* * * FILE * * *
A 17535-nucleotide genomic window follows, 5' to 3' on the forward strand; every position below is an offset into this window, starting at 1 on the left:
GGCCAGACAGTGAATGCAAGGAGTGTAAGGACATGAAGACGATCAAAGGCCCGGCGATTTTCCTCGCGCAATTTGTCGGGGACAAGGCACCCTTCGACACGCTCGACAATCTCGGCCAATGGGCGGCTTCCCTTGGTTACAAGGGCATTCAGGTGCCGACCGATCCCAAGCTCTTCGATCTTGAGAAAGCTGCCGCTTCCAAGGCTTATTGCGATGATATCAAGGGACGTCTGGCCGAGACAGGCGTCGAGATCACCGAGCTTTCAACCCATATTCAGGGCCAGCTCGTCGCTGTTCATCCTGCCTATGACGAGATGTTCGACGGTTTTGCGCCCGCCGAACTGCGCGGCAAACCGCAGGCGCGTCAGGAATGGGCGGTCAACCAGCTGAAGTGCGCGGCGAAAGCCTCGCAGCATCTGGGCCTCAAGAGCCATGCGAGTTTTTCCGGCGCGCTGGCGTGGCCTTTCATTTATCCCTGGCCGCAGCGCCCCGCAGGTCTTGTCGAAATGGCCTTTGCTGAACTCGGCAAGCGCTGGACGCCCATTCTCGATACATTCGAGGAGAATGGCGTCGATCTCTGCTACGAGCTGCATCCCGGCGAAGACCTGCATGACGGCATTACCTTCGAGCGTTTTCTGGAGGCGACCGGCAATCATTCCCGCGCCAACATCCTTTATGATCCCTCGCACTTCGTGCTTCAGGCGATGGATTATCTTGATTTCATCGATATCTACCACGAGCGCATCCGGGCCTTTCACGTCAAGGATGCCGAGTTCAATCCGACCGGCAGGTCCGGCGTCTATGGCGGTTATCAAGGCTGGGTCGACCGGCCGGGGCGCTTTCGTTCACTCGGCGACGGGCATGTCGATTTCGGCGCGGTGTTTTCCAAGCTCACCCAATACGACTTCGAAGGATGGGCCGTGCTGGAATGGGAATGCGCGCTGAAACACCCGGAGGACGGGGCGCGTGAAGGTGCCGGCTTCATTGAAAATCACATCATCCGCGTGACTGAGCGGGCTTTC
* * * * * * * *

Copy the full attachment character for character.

A 17535-nucleotide genomic window follows, 5' to 3' on the forward strand; every position below is an offset into this window, starting at 1 on the left:
GGCCAGACAGTGAATGCAAGGAGTGTAAGGACATGAAGACGATCAAAGGCCCGGCGATTTTCCTCGCGCAATTTGTCGGGGACAAGGCACCCTTCGACACGCTCGACAATCTCGGCCAATGGGCGGCTTCCCTTGGTTACAAGGGCATTCAGGTGCCGACCGATCCCAAGCTCTTCGATCTTGAGAAAGCTGCCGCTTCCAAGGCTTATTGCGATGATATCAAGGGACGTCTGGCCGAGACAGGCGTCGAGATCACCGAGCTTTCAACCCATATTCAGGGCCAGCTCGTCGCTGTTCATCCTGCCTATGACGAGATGTTCGACGGTTTTGCGCCCGCCGAACTGCGCGGCAAACCGCAGGCGCGTCAGGAATGGGCGGTCAACCAGCTGAAGTGCGCGGCGAAAGCCTCGCAGCATCTGGGCCTCAAGAGCCATGCGAGTTTTTCCGGCGCGCTGGCGTGGCCTTTCATTTATCCCTGGCCGCAGCGCCCCGCAGGTCTTGTCGAAATGGCCTTTGCTGAACTCGGCAAGCGCTGGACGCCCATTCTCGATACATTCGAGGAGAATGGCGTCGATCTCTGCTACGAGCTGCATCCCGGCGAAGACCTGCATGACGGCATTACCTTCGAGCGTTTTCTGGAGGCGACCGGCAATCATTCCCGCGCCAACATCCTTTATGATCCCTCGCACTTCGTGCTTCAGGCGATGGATTATCTTGATTTCATCGATATCTACCACGAGCGCATCCGGGCCTTTCACGTCAAGGATGCCGAGTTCAATCCGACCGGCAGGTCCGGCGTCTATGGCGGTTATCAAGGCTGGGTCGACCGGCCGGGGCGCTTTCGTTCACTCGGCGACGGGCATGTCGATTTCGGCGCGGTGTTTTCCAAGCTCACCCAATACGACTTCGAAGGATGGGCCGTGCTGGAATGGGAATGCGCGCTGAAACACCCGGAGGACGGGGCGCGTGAAGGTGCCGGCTTCATTGAAAATCACATCATCCGCGTGACTGAGCGGGCTTTC